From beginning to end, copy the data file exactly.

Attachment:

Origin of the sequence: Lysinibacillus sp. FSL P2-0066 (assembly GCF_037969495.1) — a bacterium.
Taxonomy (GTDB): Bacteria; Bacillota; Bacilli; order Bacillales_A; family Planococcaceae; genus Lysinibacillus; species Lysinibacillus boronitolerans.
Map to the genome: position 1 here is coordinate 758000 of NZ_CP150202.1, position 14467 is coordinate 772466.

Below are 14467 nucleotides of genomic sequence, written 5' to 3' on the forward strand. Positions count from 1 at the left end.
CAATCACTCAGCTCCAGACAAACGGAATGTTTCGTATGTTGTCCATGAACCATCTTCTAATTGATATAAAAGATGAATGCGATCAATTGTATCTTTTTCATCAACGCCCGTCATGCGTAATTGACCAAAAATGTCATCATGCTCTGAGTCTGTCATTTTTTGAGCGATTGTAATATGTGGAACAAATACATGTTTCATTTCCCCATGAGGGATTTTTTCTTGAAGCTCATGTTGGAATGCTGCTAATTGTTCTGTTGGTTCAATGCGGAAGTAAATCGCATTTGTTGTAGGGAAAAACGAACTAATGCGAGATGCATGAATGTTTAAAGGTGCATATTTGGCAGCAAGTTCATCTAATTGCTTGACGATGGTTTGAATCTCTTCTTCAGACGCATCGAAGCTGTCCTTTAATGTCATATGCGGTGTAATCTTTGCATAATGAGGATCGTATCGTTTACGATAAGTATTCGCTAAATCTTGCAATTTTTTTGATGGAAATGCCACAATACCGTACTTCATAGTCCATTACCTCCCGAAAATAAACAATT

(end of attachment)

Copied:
Origin of the sequence: Lysinibacillus sp. FSL P2-0066 (assembly GCF_037969495.1) — a bacterium.
Taxonomy (GTDB): Bacteria; Bacillota; Bacilli; order Bacillales_A; family Planococcaceae; genus Lysinibacillus; species Lysinibacillus boronitolerans.
Map to the genome: position 1 here is coordinate 758000 of NZ_CP150202.1, position 14467 is coordinate 772466.

Below are 14467 nucleotides of genomic sequence, written 5' to 3' on the forward strand. Positions count from 1 at the left end.
CAATCACTCAGCTCCAGACAAACGGAATGTTTCGTATGTTGTCCATGAACCATCTTCTAATTGATATAAAAGATGAATGCGATCAATTGTATCTTTTTCATCAACGCCCGTCATGCGTAATTGACCAAAAATGTCATCATGCTCTGAGTCTGTCATTTTTTGAGCGATTGTAATATGTGGAACAAATACATGTTTCATTTCCCCATGAGGGATTTTTTCTTGAAGCTCATGTTGGAATGCTGCTAATTGTTCTGTTGGTTCAATGCGGAAGTAAATCGCATTTGTTGTAGGGAAAAACGAACTAATGCGAGATGCATGAATGTTTAAAGGTGCATATTTGGCAGCAAGTTCATCTAATTGCTTGACGATGGTTTGAATCTCTTCTTCAGACGCATCGAAGCTGTCCTTTAATGTCATATGCGGTGTAATCTTTGCATAATGAGGATCGTATCGTTTACGATAAGTATTCGCTAAATCTTGCAATTTTTTTGATGGAAATGCCACAATACCGTACTTCATAGTCCATTACCTCCCGAAAATAAACAATT